青青青国产在观免费2018When Lana Del Rey first came on the scene around a decade ago, she was known for her romantic, 1950s Americana aesthetic: Daisy Dukes, bustiers, and lots of American flags. Her style has evolved with time: She did a less sexy, more housewifey thing for a bit, and then she dabbled in a flower-child look for several years. That last period closed with what was Del Rey’s most high-fashion era, when she was introduced as the face of a campaign in 2019 after being dressed by Alessandro Michele for several red carpets in 2018. During this era she embodied his nostalgic, mishmash aesthetic, echoing the sort of music she was making at the time.
But in recent years, as evidenced by a slew of paparazzi photos and , she has pivoted to what seems to be a more organic approach to dressing: a sort of casual, midwestern-mommy way of styling herself. Think Keds, floral knitwear, and bootcut jeans. It’s decidedly American, but it’s not Americana.
青青青国产在观免费2018In a world where global pop stars are never spotted without a label on the streets or couture on the carpet (often courtesy of an endorsement deal), it’s notable that the singer often eschews high fashion and designer brands for the types of clothing and accessories one might buy at a Target or T.J. Maxx. It’s an aesthetic choice some fans have dubbed her ‘Maxxinista period.’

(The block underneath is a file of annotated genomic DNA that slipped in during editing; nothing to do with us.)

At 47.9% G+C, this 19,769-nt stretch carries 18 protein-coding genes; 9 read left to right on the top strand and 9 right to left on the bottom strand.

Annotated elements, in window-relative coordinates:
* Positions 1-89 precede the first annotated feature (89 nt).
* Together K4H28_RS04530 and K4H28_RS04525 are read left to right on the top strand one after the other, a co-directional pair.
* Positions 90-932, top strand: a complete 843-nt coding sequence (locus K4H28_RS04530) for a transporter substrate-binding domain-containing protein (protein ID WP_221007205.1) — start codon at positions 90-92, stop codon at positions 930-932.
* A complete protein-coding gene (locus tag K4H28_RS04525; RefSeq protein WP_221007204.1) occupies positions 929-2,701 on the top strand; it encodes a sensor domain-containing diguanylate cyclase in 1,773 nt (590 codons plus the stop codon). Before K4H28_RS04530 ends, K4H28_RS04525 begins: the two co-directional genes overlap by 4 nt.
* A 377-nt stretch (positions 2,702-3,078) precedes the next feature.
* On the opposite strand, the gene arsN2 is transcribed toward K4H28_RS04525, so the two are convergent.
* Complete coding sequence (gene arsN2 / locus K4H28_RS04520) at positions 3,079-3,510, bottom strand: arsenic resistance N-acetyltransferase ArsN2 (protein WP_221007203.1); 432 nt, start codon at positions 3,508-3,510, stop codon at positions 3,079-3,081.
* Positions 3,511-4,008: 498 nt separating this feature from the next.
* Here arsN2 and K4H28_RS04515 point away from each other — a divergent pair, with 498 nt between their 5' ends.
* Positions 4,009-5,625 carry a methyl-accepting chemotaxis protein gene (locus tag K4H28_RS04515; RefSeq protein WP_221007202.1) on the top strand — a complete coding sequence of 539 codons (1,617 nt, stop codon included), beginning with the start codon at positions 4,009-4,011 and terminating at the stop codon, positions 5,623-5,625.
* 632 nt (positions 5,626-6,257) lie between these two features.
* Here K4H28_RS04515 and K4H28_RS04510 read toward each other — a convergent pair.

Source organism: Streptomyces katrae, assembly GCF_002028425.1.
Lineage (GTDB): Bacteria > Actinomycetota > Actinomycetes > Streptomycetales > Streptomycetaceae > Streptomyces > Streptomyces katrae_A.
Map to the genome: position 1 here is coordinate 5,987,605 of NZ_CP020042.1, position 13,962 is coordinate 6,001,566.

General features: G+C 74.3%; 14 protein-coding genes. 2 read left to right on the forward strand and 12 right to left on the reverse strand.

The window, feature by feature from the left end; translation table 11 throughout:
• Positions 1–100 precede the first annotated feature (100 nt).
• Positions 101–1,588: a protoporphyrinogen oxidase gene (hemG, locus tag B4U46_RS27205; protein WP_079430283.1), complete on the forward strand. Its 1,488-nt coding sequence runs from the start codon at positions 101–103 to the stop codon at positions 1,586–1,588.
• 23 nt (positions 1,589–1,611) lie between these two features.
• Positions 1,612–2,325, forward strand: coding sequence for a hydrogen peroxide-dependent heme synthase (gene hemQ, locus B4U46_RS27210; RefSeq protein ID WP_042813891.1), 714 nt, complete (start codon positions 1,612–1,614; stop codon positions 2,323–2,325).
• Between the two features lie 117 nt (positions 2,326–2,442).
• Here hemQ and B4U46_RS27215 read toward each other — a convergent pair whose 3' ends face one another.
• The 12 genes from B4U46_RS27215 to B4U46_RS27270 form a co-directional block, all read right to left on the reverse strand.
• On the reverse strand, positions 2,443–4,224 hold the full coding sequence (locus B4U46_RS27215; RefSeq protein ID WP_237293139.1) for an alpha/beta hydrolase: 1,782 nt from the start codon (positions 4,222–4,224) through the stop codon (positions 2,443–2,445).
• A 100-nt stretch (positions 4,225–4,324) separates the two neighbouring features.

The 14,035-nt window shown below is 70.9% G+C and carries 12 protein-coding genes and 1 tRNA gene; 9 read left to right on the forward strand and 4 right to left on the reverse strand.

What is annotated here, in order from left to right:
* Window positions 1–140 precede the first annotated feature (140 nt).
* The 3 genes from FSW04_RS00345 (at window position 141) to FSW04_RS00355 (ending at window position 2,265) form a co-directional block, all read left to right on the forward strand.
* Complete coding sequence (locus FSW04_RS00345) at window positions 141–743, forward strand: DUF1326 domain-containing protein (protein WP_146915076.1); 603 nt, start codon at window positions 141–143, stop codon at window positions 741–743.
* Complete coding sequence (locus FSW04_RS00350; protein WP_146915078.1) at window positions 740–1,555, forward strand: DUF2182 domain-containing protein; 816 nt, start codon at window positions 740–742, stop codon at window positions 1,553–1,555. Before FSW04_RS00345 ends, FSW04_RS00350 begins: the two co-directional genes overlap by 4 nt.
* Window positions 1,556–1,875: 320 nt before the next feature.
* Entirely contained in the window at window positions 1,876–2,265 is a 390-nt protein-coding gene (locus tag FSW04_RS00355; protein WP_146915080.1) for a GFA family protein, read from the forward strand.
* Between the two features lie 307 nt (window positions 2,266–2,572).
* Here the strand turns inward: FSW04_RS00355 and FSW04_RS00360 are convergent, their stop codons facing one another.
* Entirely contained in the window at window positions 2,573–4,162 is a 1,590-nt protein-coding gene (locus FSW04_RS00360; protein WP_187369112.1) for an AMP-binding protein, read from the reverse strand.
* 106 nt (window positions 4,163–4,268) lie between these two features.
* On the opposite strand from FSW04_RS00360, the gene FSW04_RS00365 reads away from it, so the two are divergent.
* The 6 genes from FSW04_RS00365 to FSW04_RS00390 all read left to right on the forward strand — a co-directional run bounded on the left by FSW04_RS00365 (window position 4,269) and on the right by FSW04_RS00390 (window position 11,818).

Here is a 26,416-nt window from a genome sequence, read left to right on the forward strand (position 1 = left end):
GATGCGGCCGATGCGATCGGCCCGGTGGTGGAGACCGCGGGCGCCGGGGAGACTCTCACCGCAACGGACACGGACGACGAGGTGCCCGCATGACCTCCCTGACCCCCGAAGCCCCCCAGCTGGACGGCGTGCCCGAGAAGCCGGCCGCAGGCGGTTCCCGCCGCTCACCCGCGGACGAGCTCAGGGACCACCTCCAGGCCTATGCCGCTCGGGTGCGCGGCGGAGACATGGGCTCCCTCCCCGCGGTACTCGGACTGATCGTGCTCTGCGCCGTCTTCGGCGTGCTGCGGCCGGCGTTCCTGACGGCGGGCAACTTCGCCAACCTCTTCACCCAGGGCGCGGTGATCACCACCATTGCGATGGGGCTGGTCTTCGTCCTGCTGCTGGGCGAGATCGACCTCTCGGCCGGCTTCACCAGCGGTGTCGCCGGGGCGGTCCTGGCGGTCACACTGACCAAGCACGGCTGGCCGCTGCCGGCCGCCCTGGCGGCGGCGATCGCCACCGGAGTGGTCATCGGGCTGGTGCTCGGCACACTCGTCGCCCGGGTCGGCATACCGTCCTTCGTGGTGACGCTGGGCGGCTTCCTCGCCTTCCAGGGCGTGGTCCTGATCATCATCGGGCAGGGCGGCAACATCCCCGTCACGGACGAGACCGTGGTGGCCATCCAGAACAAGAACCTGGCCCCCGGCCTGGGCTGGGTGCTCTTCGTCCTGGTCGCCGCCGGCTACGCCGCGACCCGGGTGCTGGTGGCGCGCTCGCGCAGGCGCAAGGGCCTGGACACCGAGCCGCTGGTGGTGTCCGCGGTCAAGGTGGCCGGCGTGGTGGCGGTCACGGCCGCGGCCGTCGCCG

And at last night’s Grammys, Del Rey really leaned into her Maxxinista sensibility, telling a red carpet interviewer that she got her dress “at the mall” right before the event. “I saw this, and I loved it,” she explained, as her influencer-cop boyfriend looked on. The singer told another interviewer that she’d had it tailored at the waist, but other than that, the , which retails for $600, is indeed, a straight-off-the-rack item:
It was an extremely Lana moment. She may have professed that she was swearing off American imagery after Trump was elected, but what’s more American than buying a last-minute dress from Macy’s for an event you’re already over?